• The Committee approved modified restrictions on Indiana schools competing against schools from beyond the 300-mile travel limit. IHSAA schools will now be able to participate against out-of-state schools from beyond the 300-mile limit as long as they are in good standing with their state association, the venue is within the 300 mile limit, is and is sanctioned by the NFHS and IHSAA. Also, Indiana schools may now host out-of-state schools in Indiana from beyond the 300-mile limit as long as they are a member in good standing with their own state association and the event is sanctioned by the NFHS and IHSAA.

• A proposal to raise ticket prices in several sports including football and basketball sectional games from $6 to $7 was also approved as well as raising an officials stipend by $10 at all levels as well as bumping their mileage from 25 cents to 50 cents per mile.

Patrick Rady steps down as Cloverdale boys basketball coach

Cloverdale will be in search of a new boys basketball coach.

 

According to a Facebook post Patrick Rady says he will continue as a teacher at Cloverdale.

 

After months of prayer, discussions with my family, and coaching colleagues, I have decided to step down as the varsity boys basketball coach at Cloverdale High School. I will continue to teach at Cloverdale HS. This was not an easy decision, as coaching has been a part of my life since I was a senior in 1988. However, right now I need a respite from the day-to-day grind of coaching.

 

As a young boy I dreamed of coaching HS basketball in the state of Indiana. My boyhood idol was my father, and with his guidance I was able to have doors open up for me to reach my dream.

 

I want to thank all of the administrators, secretaries, bus drivers, and custodians who helped make my time as a coach a lot easier! A thank you to the officials and opposing coaches whom I have learned from as well.

 

Most importantly I want to thank those who I went to work with on a daily basis, my assistant coaches and players. It truly has been a family. Through the good times and bad times, I wouldn’t want to go through it with anyone else!

 

So, to all my former players from the Terre Haute Boys Club, Honey Creek Middle School, Sarah Scott Middle School, Terre Haute South HS, Southwestern HS(Hanover), and Cloverdale HS, thank you for your time and your effort!

 

God-willing I look forward to coming and watching your sons/daughters and grandsons/granddaughters play!

 

To my assistants, thank you for your hard work and loyalty!

 

Rady was 100-77 at Cloverdale including sectional titles in his first three seasons, 2016-2018.  He’s 141-147 overall including five seasons at Southwestern (Hanover).

Brian Avery to direct IHSAA's Champions Together Program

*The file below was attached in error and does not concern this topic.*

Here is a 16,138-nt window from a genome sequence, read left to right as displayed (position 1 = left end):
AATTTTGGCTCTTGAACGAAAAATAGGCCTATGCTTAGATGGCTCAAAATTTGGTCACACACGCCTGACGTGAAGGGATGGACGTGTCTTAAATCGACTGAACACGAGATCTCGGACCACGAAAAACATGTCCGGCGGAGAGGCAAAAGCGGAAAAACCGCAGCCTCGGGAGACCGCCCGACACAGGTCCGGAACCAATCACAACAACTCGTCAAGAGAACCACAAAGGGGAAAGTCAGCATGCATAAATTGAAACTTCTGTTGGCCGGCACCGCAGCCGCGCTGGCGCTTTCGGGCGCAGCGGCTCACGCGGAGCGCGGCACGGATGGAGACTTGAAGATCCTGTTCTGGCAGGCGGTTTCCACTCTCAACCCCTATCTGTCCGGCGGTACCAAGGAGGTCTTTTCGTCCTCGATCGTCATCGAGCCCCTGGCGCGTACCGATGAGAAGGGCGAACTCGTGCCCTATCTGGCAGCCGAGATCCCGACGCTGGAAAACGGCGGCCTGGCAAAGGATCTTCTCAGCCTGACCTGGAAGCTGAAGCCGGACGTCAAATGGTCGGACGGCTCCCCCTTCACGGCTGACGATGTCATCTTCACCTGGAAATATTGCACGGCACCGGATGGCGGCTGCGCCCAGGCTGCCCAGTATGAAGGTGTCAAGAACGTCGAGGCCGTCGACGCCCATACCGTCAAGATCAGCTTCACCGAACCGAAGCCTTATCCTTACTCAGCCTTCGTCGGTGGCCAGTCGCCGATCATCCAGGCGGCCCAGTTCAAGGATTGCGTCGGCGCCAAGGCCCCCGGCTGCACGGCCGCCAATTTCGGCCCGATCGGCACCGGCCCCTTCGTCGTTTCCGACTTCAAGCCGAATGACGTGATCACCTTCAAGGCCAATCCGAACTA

With a long career of distinguished service to education-based athletics in Indiana, Brian Avery has been named the next Director of the Champions Together program for the Indiana High School Athletic Association (IHSAA).

 

Avery’s appointment date is effective July 1, 2022, and he fills the vacancy left by Lee Lonzo who retired after nearly 10 years in the position.

 

Avery will be at Saturday’s Unified Track & Field State Finals in Bloomington – one of two Champions Together co-ed sports the IHSAA currently sponsors.

 

The Champions Together program began in 2012 as a collaborative effort between the IHSAA and Special Olympics Indiana (SOIN) as a means of providing a quality experience of sports training and competition. It brings together high school students with and without disabilities to compete together representing their high school. As a result of those efforts, the IHSAA began sponsoring a Unified Track & Field State Tournament in 2014 and a Unified Flag Football State Tournament in 2018.

 

Avery, who will assist in the administration and promotion of both Unified sports, joins the IHSAA after serving the last 11 years as athletic director at Speedway High School. Prior to that he was athletic director at Franklin Central High School (2000-11), and a teacher/coach at Lawrence Central High School (1988-2000) and Scecina Memorial High School (1983-88).

 

“We’re thrilled to have Brian join the Association with his extensive administrative experience to lead our Champions Together efforts,” said IHSAA Commissioner Paul Neidig. “He’ll be a great addition as we begin to expand our unified sports opportunities, particularly into the winter season.”

 

Avery has been a member of the Indiana Interscholastic Athletic Administrators Association (IIAAA) Executive Board since 2005 and served as president of that organization in 2016-17. He has been honored by both the National Interscholastic Athletic Administrators Association (NIAAA) and the IIAAA numerous times in his career including the NIAAA State Award of Merit in 2009 and IIAAA State Athletic Director of the Year in 2014.

 

He is the current secretary/treasurer of the Indiana Crossroads Conference and is former president of Conference Indiana and former Marion County Athletic Association Coordinator.